Zoe Rich: [00:09:15] I think for me, looking and seeing what other people are doing has been really inspiring. I follow a bunch of other graphic artists on Instagram, and just kind of seeing what they’re producing has been really cool. And there’ve been some fun drawing challenges that have come out from this. That being said, I also think it’s important, like as artists, that we realize that creativity can sometimes be like a finite resource. And so looking at other people but also realizing that you don’t have to be at peak productivity all of the time, and it’s OK if you’re producing less or not at all in this time because it’s stressful and hard for all of us. And so kind of like putting that into perspective. Personal project wise, I decided I’m going to take time and do a personal passion project. So I started researching and illustrating different cryptids, which has been really fun because it’s completely different than something I normally do for class and can do whatever I want with it.
Kearra Johnson: [00:10:20] That’s exciting.
Moderator: [00:10:23] Very, very. So then for you, Kearra, have you found any unique ways to mark the end of your time at Mizzou, seeing that you are about to graduate.
Kearra Johnson: [00:10:33] No. Honestly, it’s a little sad because we don’t really get like an exciting cap to our years. So I’ve just been trying to do what I can, honestly — just trying to wait things out and see what I actually can do. I’m going to take some graduation pictures next week, so that’s exciting. I’m going to hang out with my friends one last time. We’re going to safely have fun. So that’s about it. And then of course my auntie, like my family, might do something for me once I get back to KC. So, yeah, I’m just doing what I can honestly, and trying to enjoy people here before everybody leaves.
Moderator: [00:11:13] Yeah, that’s all we can do. And then last question for you all. Creativity is something that I think all of us are embracing right now. We’re being creative in the ways we live, the ways we work and the ways we connect. So even though it seems like some things are starting to change a bit, how can the Mizzou community stay creative in the weeks ahead?
Kearra Johnson: [00:11:29] I would say just keep creating and then try to like keep a community within that. Because I know Mizzou is pretty spread out, so kind of like when you’re here and you got like a small group, I would just say continue to build that community, share stories of creativity, share fun and inspiration of things that you’re up to and just keep the community.
Moderator: [00:11:29] Agreed.
Zoe Rich: [00:11:58] I agree. Keeping that community is really important.
Kearra Johnson: [00:12:02] I saw that Truman went out to somebody’s block and did a drive-thru “I Choose Mizzou” Day. And that was pretty cool, so, you know, stuff like that is exciting.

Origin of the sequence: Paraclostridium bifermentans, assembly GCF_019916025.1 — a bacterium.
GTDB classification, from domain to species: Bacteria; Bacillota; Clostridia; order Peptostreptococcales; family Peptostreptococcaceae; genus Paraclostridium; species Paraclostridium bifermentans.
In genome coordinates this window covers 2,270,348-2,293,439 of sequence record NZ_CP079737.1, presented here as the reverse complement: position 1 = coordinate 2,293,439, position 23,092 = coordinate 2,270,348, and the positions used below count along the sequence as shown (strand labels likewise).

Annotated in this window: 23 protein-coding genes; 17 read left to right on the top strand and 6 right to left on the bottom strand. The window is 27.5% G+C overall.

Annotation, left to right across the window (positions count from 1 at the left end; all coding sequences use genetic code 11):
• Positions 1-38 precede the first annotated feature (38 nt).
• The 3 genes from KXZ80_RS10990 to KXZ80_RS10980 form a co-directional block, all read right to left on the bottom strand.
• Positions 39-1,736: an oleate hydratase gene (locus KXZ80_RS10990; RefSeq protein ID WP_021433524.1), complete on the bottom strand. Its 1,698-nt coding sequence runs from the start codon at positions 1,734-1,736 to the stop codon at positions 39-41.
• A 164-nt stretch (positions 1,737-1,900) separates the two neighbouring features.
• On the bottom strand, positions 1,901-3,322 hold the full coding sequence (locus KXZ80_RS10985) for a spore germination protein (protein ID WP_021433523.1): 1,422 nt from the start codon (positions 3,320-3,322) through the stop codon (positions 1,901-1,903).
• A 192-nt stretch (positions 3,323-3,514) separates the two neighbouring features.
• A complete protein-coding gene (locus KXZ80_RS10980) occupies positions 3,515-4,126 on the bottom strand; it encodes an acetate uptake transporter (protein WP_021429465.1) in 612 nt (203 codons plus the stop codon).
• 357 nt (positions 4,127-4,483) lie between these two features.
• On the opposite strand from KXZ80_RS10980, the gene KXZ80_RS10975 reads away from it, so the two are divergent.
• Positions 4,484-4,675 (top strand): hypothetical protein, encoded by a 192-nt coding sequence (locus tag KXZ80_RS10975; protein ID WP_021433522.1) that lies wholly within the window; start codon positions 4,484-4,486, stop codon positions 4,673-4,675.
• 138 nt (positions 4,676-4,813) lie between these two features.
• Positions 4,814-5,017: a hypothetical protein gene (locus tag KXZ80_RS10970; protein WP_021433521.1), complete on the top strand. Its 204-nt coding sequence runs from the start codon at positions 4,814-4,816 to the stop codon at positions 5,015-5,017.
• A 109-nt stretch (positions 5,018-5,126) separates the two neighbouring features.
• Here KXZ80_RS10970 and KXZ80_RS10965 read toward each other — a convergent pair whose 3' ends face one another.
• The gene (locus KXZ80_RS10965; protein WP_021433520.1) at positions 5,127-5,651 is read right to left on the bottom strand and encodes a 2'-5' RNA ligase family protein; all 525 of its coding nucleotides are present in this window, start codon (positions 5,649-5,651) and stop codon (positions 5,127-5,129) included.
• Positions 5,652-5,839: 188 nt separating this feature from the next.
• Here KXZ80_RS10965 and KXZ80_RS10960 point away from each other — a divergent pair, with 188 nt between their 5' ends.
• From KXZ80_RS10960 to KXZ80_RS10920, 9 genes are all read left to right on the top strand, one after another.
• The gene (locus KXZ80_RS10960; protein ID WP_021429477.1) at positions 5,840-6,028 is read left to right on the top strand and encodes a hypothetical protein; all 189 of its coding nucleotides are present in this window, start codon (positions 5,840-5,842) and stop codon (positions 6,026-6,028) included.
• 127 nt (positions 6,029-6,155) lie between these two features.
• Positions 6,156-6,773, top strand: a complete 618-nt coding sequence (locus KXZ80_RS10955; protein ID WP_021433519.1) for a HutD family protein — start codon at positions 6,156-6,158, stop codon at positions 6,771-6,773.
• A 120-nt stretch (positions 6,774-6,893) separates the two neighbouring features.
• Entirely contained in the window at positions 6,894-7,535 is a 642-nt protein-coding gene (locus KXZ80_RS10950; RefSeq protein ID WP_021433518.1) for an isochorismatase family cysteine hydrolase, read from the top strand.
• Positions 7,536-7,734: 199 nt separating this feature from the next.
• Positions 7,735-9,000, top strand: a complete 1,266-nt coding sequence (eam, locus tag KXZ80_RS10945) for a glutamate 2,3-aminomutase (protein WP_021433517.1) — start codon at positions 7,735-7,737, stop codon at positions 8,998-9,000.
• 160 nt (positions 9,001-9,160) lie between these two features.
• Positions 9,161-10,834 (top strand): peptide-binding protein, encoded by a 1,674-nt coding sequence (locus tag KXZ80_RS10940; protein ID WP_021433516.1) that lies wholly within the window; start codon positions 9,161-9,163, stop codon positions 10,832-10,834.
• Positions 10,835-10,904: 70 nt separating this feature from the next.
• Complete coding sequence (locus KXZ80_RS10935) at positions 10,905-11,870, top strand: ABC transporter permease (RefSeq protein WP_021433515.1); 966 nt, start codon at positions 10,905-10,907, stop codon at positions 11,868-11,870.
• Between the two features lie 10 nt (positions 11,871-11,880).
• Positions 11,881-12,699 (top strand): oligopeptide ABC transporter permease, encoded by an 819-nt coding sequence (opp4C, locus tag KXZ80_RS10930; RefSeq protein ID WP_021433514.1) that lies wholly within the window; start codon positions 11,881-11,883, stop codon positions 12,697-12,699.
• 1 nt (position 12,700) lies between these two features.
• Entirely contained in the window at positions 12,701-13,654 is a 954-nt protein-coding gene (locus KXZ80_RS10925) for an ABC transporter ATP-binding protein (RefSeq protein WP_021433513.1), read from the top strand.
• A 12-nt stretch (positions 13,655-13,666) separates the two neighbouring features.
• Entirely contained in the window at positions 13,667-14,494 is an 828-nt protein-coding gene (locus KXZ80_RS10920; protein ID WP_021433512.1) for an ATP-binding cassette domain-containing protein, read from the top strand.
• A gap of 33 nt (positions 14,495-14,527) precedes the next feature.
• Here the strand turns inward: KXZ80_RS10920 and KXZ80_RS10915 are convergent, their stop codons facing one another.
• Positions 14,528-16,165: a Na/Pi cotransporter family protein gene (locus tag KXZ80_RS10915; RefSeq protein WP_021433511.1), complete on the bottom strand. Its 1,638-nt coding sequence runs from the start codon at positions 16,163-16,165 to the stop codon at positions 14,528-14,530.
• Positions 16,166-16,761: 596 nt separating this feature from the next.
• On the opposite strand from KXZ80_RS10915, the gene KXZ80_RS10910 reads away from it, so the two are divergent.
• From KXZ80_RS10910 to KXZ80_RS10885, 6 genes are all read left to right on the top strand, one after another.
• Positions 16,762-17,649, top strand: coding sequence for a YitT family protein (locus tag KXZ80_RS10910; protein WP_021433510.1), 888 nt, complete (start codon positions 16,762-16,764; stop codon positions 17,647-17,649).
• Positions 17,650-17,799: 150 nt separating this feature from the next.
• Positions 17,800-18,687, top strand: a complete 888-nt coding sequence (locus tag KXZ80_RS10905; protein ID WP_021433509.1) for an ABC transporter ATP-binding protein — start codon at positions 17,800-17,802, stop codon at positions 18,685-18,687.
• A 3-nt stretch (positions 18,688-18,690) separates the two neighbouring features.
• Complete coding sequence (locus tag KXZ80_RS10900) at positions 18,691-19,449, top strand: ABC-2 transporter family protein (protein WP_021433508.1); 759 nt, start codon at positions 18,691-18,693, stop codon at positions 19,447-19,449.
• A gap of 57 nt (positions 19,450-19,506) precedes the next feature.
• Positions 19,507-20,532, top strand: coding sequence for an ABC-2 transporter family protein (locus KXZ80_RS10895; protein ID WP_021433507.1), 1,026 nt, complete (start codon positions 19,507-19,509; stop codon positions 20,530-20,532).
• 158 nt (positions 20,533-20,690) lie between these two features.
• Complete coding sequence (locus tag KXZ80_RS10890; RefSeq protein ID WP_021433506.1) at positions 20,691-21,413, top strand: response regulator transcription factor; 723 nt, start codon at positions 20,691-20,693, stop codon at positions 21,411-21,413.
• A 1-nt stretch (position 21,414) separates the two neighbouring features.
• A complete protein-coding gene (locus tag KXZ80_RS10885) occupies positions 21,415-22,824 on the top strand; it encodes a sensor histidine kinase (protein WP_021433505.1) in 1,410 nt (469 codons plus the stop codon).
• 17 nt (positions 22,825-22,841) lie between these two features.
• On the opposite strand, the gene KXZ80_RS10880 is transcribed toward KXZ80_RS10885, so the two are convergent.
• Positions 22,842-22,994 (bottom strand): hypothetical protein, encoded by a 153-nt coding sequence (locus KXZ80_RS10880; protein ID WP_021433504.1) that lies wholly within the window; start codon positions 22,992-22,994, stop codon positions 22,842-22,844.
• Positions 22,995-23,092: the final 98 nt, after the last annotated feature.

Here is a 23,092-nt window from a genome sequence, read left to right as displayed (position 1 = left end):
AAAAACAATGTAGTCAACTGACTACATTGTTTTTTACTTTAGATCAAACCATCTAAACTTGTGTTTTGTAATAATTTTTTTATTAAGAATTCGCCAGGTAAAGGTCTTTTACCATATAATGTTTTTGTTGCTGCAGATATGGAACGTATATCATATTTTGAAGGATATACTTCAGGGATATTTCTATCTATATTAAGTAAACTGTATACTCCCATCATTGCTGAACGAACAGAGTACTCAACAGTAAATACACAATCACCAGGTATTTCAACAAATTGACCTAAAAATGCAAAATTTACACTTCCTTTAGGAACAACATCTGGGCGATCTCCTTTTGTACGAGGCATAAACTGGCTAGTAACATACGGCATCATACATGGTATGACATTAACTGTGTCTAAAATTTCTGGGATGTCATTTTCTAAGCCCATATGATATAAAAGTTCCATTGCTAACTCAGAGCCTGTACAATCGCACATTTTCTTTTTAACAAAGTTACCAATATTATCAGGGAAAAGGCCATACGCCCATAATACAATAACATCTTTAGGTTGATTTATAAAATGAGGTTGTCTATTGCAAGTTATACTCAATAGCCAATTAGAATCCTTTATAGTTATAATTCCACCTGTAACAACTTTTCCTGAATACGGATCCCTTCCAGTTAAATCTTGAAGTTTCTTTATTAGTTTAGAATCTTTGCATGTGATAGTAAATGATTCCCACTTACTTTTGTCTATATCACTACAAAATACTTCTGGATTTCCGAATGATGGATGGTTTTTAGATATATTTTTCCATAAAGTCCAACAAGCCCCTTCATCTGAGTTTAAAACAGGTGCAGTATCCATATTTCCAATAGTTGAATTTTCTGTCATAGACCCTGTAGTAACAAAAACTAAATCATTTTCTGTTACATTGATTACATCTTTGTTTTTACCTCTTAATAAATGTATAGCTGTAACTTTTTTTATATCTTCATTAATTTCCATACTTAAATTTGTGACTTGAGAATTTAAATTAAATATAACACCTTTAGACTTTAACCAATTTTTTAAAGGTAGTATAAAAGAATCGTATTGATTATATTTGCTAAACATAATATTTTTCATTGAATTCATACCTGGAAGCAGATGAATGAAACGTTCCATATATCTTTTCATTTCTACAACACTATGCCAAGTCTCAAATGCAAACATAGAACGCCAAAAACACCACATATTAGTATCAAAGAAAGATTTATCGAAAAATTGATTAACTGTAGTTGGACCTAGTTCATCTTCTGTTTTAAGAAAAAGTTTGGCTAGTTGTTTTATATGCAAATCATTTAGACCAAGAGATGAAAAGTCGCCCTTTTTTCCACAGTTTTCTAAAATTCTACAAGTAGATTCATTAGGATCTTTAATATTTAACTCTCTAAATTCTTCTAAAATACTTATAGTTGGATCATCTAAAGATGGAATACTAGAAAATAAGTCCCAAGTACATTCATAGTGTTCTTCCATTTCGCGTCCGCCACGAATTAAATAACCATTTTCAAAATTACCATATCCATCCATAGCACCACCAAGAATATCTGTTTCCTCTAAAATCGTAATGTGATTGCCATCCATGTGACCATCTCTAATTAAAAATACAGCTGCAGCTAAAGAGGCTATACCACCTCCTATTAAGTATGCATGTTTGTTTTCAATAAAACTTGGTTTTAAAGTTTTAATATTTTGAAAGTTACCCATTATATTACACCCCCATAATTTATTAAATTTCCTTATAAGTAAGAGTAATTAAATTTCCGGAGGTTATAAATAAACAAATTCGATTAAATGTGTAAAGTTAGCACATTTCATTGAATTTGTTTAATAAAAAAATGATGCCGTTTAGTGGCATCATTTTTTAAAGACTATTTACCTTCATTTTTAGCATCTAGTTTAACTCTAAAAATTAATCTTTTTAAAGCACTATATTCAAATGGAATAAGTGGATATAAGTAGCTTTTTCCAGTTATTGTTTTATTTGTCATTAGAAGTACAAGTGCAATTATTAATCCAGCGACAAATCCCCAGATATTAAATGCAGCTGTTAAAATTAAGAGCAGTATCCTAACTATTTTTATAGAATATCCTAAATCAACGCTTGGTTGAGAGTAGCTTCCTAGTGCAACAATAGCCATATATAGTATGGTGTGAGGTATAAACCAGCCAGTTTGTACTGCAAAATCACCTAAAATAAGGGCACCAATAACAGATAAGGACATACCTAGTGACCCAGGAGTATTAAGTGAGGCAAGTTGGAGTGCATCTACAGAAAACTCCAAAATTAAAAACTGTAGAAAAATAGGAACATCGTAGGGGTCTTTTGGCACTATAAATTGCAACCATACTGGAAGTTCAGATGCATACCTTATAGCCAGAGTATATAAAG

Zoe Rich: [00:12:15] I was also going to say that, even though both of us are artists, and there’s like, you know, inherently creativity in art, art isn’t the only thing with creativity in it. We can all engage in creativity in any aspect of all of our days. You know, like coming up with a new yoga flow. That’s creativity.
Kearra Johnson: [00:12:35] I did yoga for these past two weeks, and it’s great. I start my morning off with it. It’s new to me, so it’s exciting to take on that challenge. Cooking is a way to stay creative.
Zoe Rich: [00:12:47] Yes.
Kearra Johnson: [00:12:48] That’s all I’ve been doing is cooking, doing yoga and art.
Zoe Rich: [00:12:48] That sounds like the ideal life.
Moderator: [00:12:57] Yeah, I actually started, you know, learning how to actually cook-cook. Like I got by before, but this has made me actually learn how to put some decent dishes together. Definitely exciting about that for sure. And also, one thing I will add is I like what you guys said about creativity not being solely a part of art. You know — like you both being artists — I’ve gotten creative around my house. Just thinking of different ways I want my house to look and, you know, things I can find or things I can do to make that work. Even finding at home workouts, which I didn’t do initially when this started. But things like that, just to help you keep busy. I think that’s the biggest thing, is just whether it’s being creative or whether it’s just staying mentally stimulated. Being busy is important because it’s very easy to just get stuck in not doing anything during these times. So I think that’s probably the biggest advice I would give to the Mizzou community moving ahead as well. Like I said that was the last question for you all. Thank you again so much for joining us.
Kearra Johnson: [00:14:00] Stay creative, stay safe and be healthy.
Zoe Rich: [00:14:05] Yeah.
Moderator: [00:14:05] Agreed. That’s great advice. Our audio engineer is Aaron Hay. Our featured music is composed by MU master’s student Niko D. Schroeder and performed by the Donald Sinta Quartet. You can find more information about Niko, the Quartet and their piece on the Inside Mizzou webpage. Make sure to join us next time to stay on top of what’s happening with our remote community. Thanks for joining us for this special edition series, Remote MU. Stay strong Mizzou.